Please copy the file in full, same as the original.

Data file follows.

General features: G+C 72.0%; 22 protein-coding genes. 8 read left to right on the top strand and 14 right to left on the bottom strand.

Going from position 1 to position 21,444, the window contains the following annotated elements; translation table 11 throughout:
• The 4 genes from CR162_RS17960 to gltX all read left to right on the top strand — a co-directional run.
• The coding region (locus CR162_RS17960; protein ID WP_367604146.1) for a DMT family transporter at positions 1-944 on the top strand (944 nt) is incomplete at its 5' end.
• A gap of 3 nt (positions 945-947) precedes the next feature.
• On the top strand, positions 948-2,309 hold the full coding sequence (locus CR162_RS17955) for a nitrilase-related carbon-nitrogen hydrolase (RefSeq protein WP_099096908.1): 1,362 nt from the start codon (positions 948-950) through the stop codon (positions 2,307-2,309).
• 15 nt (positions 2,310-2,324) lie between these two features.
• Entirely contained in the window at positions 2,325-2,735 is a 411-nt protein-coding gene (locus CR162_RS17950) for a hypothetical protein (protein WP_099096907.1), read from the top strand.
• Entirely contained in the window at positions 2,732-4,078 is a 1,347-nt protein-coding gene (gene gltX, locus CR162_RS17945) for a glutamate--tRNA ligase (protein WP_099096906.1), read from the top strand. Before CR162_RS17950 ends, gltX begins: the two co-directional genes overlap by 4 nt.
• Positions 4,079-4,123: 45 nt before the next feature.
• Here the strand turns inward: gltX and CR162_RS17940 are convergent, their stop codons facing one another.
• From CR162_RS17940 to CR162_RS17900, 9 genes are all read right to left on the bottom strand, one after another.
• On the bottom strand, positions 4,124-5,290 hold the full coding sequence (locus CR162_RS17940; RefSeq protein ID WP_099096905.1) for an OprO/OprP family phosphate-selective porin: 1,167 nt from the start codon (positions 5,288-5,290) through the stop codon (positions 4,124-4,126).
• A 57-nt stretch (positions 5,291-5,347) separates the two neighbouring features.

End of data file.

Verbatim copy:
General features: G+C 72.0%; 22 protein-coding genes. 8 read left to right on the top strand and 14 right to left on the bottom strand.

Going from position 1 to position 21,444, the window contains the following annotated elements; translation table 11 throughout:
• The 4 genes from CR162_RS17960 to gltX all read left to right on the top strand — a co-directional run.
• The coding region (locus CR162_RS17960; protein ID WP_367604146.1) for a DMT family transporter at positions 1-944 on the top strand (944 nt) is incomplete at its 5' end.
• A gap of 3 nt (positions 945-947) precedes the next feature.
• On the top strand, positions 948-2,309 hold the full coding sequence (locus CR162_RS17955) for a nitrilase-related carbon-nitrogen hydrolase (RefSeq protein WP_099096908.1): 1,362 nt from the start codon (positions 948-950) through the stop codon (positions 2,307-2,309).
• 15 nt (positions 2,310-2,324) lie between these two features.
• Entirely contained in the window at positions 2,325-2,735 is a 411-nt protein-coding gene (locus CR162_RS17950) for a hypothetical protein (protein WP_099096907.1), read from the top strand.
• Entirely contained in the window at positions 2,732-4,078 is a 1,347-nt protein-coding gene (gene gltX, locus CR162_RS17945) for a glutamate--tRNA ligase (protein WP_099096906.1), read from the top strand. Before CR162_RS17950 ends, gltX begins: the two co-directional genes overlap by 4 nt.
• Positions 4,079-4,123: 45 nt before the next feature.
• Here the strand turns inward: gltX and CR162_RS17940 are convergent, their stop codons facing one another.
• From CR162_RS17940 to CR162_RS17900, 9 genes are all read right to left on the bottom strand, one after another.
• On the bottom strand, positions 4,124-5,290 hold the full coding sequence (locus CR162_RS17940; RefSeq protein ID WP_099096905.1) for an OprO/OprP family phosphate-selective porin: 1,167 nt from the start codon (positions 5,288-5,290) through the stop codon (positions 4,124-4,126).
• A 57-nt stretch (positions 5,291-5,347) separates the two neighbouring features.